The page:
The Trump administration asked U.S. Surgeon General Vivek H. Murthy, an Obama administration appointee, to resign his role on Friday and quickly moved his deputy, Rear Adm. Sylvia Trent-Adams, into the role.
The resignation is somewhat unusual. A White House spokesperson told the New York Times that Murthy was asked to leave “after assisting in a smooth transition into the new Trump administration.”
But employees at the Department of Health and Human Services told the Times they were surprised by the unusually abrupt departure. While it’s not unprecedented, Murthy’s four-year term would have normally ended at the end of this year.
The full reasons for the Trump administration’s request that he step down aren’t clear. But one clue may lie in Murthy’s views on gun control.
These views were immediately apparent after President Obama nominated him to the post and the National Rifle Association circulated a letter opposing his confirmation. The NRA was incensed by a 2013 letter from health professionals that Murthy signed that called “for Congress to pass stronger gun legislation immediately and for us to develop a comprehensive national plan to stop gun violence.” The letter proposed a goal of cutting gun deaths in half by 2020 and laid out some policy proposals to get there. The Senate blocked his nomination for more than a year, which meant the country had no surgeon general during the Ebola crisis.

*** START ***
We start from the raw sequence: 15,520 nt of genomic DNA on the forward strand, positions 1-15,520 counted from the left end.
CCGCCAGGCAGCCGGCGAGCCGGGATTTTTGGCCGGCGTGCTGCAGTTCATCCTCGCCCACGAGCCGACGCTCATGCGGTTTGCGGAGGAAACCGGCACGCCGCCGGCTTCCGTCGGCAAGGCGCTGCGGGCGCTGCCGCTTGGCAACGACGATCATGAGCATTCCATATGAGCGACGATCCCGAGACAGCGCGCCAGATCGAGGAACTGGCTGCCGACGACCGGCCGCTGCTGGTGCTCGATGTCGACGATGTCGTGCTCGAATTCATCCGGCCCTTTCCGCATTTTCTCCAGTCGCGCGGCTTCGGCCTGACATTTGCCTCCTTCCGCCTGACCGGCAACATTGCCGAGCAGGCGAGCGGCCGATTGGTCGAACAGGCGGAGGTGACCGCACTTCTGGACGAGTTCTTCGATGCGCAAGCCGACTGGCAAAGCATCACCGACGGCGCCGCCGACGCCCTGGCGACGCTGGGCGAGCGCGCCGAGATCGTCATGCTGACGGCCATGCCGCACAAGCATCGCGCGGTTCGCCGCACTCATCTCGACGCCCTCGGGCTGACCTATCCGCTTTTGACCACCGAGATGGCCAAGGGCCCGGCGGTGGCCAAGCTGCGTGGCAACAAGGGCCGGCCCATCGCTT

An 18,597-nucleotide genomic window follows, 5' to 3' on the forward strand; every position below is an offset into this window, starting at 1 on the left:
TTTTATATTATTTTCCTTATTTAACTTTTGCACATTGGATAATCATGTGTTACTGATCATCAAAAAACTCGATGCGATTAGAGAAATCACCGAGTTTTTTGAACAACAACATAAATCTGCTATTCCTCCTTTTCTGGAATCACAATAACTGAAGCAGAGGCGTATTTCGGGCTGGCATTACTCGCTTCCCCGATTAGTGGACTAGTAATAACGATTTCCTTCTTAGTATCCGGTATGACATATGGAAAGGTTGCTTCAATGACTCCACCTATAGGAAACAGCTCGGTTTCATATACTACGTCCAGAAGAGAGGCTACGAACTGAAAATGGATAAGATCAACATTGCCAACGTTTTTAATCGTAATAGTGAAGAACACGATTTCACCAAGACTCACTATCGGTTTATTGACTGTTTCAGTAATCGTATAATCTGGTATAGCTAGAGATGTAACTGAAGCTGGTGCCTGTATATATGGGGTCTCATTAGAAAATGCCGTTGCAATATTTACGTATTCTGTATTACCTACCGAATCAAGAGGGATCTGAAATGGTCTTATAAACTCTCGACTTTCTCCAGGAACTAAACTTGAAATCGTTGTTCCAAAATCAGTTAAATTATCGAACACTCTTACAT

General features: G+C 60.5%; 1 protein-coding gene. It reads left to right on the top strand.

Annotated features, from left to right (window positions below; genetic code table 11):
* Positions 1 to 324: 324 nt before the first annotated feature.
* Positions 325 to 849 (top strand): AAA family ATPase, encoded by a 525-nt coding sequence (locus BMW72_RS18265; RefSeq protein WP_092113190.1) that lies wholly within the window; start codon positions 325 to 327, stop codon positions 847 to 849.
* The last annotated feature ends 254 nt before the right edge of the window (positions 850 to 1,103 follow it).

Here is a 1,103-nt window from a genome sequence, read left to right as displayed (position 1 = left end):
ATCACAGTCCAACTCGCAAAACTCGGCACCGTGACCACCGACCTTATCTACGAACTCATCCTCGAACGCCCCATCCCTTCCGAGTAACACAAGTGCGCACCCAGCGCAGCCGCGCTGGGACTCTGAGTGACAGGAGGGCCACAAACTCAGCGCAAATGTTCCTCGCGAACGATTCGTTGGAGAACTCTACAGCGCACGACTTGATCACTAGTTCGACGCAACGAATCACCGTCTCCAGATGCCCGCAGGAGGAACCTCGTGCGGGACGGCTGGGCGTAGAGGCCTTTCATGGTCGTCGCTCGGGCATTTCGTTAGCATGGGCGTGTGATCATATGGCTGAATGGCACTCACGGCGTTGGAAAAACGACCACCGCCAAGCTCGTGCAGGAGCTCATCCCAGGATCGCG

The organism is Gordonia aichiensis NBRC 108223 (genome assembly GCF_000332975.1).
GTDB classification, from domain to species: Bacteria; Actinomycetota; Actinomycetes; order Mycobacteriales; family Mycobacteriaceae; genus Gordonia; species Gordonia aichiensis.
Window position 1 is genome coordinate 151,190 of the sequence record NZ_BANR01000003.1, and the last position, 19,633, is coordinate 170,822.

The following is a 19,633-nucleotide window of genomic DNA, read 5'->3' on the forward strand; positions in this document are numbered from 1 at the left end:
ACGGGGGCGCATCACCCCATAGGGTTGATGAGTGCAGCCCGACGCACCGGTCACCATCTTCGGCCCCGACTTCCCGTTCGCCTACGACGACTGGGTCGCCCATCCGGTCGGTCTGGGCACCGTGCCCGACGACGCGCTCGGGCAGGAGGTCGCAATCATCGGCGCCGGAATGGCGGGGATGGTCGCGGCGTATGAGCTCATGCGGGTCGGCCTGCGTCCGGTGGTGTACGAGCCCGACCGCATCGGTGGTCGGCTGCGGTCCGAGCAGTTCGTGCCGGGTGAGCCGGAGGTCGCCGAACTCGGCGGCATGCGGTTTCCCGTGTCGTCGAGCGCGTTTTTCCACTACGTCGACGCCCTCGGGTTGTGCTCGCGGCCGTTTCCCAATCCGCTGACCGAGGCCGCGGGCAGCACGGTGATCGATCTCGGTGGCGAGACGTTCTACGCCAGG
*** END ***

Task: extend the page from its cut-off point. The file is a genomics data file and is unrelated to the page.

More recently, in an interview with STAT during the presidential campaign, Murthy reiterated the view that gun violence is a public health issue and said “far too many people die from gun violence,” adding, “And in my book, every single death from gun violence is a tragedy because it was preventable.”
“Whoever the next president is will be my boss, so to speak, and my hope is to be able to work with the next president to address these issues because I think they’re incredibly important,” he added.
Murthy also formed an organization of doctors during debate over the Affordable Care Act to act as a force in favor of the legislation.
Murthy’s views on gun control likely conflicted with Trump’s. On the campaign trail, Trump called for getting rid of gun-free zones and released a position paper that called for easier sales of automatic weapons, a federal concealed carry law, the removal of expanded background checks on gun sales, and “empowering” citizens to defend themselves with guns.
In March, Trump signed a bill that loosened restrictions on the sale of guns to people with mental illness.